When you think of the Arctic, what comes to mind? Tall glaciers? Polar bears? Mountains covered in snow? Well, you’re definitely not alone. Although this part of the globe might seem like a distant place to many Americans, it possesses a rich culture, a diverse group of people and beautiful landscapes that draw crowds from all corners of the globe.  

In celebration of Earth Day, we want to share with you what makes the Arctic so special. So, look north and find out more about its vibrant history and ecosystems that make it one of the most unique areas in the world.  

An infographic featuring penguins on an iceberg, a polar bear on a sheet of ice and an iceberg details five facts about the Arctic, including how some days the sun never sets and other days it never rises, how this region is warming at double the rate as the rest of the globe, penguins don't actually inhabit this area, the Northern Lights are made up of more than just light and there's fresh water hiding in glaciers.
Sarah Harman, Office of Public Affairs

The Arctic is made up of more than just snow and polar bears

Eight nations, to be exact. It also includes more than 40 different ethnic groups. In fact, over 10% of the global Arctic is comprised of Indigenous people who have lived and inhabited the region for hundreds of years. 

Some days the sun never sets, other days it never rises   

A typical day can look a bit different in the Arctic. For nearly three months – or 80 days – the people living in Utqiaġvik in Alaska experience non-stop sunlight followed a few months later by 66 days of darkness. This is due to the community’s location so far up north. 

Penguins don’t live here

Yes, you heard right! These tuxedo-wearing birds are actually native to the southern pole on the opposite end of the globe. But don’t get too sad – you can still see polar bears during a visit up north.   

The Northern Lights are made up of more than just light  

The Aurora Borealis, or more commonly called the Northern Lights, are the result of electrons colliding with Earth’s atmosphere. Once this happens, they transfer their energy and excite atoms and molecules to higher energy states. When they eventually relax to lower energy states, they release energy in the form of light.  

There’s fresh water hiding in glaciers

They might be frozen, but these glacial mountains hold nearly three quarters of the world’s fresh water and they take up nearly 10% of the world’s land mass. 

The Arctic is changing in size every year 

It may seem hard to believe, but it’s true! The Arctic Circle shrinks up to 50 feet a year. This is because the earth’s axial tilt – which changes over time due to tidal forces linked to the moon’s orbit – is currently pushing the boundary north and reducing the size a tiny bit every year.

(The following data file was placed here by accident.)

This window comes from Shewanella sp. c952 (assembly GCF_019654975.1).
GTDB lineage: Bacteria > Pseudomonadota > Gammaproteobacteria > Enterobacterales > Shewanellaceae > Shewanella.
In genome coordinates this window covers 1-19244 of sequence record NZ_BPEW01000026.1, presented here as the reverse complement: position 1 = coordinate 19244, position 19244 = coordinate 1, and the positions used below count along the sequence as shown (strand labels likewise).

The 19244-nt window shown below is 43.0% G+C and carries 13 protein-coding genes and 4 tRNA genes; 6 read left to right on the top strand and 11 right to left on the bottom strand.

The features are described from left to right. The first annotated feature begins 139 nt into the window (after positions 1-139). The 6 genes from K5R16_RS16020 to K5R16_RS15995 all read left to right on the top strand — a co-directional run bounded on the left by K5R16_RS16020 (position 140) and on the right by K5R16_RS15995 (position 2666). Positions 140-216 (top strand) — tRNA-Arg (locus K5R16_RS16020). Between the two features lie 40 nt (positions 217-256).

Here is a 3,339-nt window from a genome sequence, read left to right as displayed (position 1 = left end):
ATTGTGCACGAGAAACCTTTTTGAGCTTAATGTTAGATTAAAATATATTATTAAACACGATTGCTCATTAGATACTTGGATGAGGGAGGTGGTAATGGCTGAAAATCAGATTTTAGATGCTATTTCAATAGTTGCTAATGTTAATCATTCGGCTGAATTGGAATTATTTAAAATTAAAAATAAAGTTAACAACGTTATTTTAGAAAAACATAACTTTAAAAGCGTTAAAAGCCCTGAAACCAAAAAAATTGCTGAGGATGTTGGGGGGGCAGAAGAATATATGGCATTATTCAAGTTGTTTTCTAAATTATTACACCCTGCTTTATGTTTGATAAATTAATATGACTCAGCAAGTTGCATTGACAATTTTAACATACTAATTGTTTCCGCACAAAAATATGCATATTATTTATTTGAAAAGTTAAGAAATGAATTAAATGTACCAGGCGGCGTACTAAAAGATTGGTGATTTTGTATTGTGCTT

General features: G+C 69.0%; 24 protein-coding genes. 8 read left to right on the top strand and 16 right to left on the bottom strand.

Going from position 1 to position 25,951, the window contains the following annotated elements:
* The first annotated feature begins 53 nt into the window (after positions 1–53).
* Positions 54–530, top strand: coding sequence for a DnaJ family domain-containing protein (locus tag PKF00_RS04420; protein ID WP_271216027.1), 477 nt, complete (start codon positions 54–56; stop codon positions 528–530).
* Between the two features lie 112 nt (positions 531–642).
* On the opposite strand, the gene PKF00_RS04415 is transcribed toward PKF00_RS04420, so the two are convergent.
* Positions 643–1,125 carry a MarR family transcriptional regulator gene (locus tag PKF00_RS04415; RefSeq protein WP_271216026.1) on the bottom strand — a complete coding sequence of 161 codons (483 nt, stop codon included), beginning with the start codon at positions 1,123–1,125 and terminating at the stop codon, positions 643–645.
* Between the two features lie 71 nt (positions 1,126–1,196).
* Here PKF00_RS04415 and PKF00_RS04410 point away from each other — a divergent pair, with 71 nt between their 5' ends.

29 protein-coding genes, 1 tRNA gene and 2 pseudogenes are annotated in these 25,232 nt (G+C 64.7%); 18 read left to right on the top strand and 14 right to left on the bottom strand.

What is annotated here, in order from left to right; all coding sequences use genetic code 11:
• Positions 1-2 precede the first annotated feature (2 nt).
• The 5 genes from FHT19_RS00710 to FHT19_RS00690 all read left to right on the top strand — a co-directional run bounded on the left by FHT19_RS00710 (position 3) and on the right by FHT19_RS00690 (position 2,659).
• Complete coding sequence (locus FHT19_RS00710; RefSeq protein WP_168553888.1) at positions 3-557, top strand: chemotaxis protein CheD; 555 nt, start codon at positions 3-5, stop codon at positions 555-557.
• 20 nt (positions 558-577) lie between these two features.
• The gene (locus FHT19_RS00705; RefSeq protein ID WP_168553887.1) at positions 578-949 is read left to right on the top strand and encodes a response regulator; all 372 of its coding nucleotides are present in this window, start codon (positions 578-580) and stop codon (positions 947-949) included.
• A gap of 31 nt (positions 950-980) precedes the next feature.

If you’ve ever participated in a snow sport without hurting your eyes, thank the Arctic

Raise your hand if you’ve used snow goggles to protect yourself from snow glare. People living in the north first created this handy eyewear from wood, walrus ivory and caribou antlers to prevent snow blindness, which is caused by overexposure to ultraviolet light. So, remember this part of the world the next time you go skiing or snowshoeing.  

A tree in a snowy forest bends over toward the ground.
A tree in Fairbanks, Alaska tilts due to permafrost melting. This phenomenon is known as “drunken trees” in the area because of how they bend toward the ground.

This region is rapidly changing

This part of the planet is warming at double the global average – and in some areas, more than that. These higher temperatures are causing changes in hunting and whaling activities, a rapidly eroding shoreline, and thawing permafrost, or the frozen layer of soil that undergirds much of this region. As permafrost thaws, not only does it release previously trapped greenhouse gases but the change also negatively impacts infrastructure, like buildings and roads, and natural systems, including water and vegetation. One example of this damage is “drunken trees.” No, they’re not really drunk. They’re just trees found all over the Arctic that have been displaced from their typical vertical alignment and appear bent or tilted due to thawing permafrost.

Have we piqued your interest? Do you want to learn more? Make sure to visit our Arctic Energy Office’s website at energy.gov/arctic/arctic-energy-office. You can also follow @ArcticEnergyDOE on Twitter for more information and updates.